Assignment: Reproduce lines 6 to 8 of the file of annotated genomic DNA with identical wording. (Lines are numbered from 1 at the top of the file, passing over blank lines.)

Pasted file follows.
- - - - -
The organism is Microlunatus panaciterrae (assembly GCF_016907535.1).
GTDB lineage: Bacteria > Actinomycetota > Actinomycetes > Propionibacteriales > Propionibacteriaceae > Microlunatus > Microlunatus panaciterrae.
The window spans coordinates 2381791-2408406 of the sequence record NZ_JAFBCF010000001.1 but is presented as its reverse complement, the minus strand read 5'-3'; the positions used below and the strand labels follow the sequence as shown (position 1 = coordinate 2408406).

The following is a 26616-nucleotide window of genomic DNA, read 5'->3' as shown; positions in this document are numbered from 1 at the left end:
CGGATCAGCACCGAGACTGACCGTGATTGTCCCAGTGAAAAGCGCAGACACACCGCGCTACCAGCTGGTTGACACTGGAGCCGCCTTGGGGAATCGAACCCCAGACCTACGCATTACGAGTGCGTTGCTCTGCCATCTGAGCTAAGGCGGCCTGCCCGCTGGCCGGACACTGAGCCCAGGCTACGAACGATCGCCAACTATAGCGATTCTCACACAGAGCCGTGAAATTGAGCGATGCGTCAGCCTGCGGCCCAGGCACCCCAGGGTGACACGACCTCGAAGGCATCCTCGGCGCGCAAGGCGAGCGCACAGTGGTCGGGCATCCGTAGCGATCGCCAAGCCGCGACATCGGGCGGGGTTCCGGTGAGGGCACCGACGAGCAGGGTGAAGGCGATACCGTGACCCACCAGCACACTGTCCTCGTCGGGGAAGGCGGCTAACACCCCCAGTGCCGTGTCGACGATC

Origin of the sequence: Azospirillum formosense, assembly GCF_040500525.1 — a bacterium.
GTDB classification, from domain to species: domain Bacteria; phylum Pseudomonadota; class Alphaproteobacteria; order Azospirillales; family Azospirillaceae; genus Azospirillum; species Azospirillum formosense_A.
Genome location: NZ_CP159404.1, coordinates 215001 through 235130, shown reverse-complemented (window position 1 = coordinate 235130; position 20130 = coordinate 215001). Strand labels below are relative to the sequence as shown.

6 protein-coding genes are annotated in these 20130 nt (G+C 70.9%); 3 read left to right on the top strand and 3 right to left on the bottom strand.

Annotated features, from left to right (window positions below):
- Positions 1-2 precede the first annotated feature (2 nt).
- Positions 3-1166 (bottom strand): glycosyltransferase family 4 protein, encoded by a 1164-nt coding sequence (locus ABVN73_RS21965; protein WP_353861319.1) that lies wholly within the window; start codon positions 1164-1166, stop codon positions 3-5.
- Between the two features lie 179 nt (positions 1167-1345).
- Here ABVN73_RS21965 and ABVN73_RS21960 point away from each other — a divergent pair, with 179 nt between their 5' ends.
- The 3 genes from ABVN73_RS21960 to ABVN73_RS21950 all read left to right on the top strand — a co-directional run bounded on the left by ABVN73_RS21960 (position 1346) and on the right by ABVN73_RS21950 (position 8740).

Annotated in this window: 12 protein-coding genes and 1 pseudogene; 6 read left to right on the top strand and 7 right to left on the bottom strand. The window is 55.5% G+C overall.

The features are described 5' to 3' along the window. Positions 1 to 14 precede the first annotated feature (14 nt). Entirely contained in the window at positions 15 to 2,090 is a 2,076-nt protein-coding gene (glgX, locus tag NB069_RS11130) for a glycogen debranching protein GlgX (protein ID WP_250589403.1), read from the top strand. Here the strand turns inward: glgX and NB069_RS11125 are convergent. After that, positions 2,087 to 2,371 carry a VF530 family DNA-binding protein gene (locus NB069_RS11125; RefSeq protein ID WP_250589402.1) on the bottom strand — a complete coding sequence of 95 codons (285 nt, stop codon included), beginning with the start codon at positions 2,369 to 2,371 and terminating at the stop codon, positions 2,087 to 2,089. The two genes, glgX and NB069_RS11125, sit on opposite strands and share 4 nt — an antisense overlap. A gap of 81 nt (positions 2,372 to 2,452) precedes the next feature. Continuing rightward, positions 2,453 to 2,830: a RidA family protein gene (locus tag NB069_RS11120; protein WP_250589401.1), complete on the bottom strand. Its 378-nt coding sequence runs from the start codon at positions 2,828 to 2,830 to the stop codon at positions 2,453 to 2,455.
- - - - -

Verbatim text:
Origin of the sequence: Azospirillum formosense, assembly GCF_040500525.1 — a bacterium.
GTDB classification, from domain to species: domain Bacteria; phylum Pseudomonadota; class Alphaproteobacteria; order Azospirillales; family Azospirillaceae; genus Azospirillum; species Azospirillum formosense_A.
Genome location: NZ_CP159404.1, coordinates 215001 through 235130, shown reverse-complemented (window position 1 = coordinate 235130; position 20130 = coordinate 215001). Strand labels below are relative to the sequence as shown.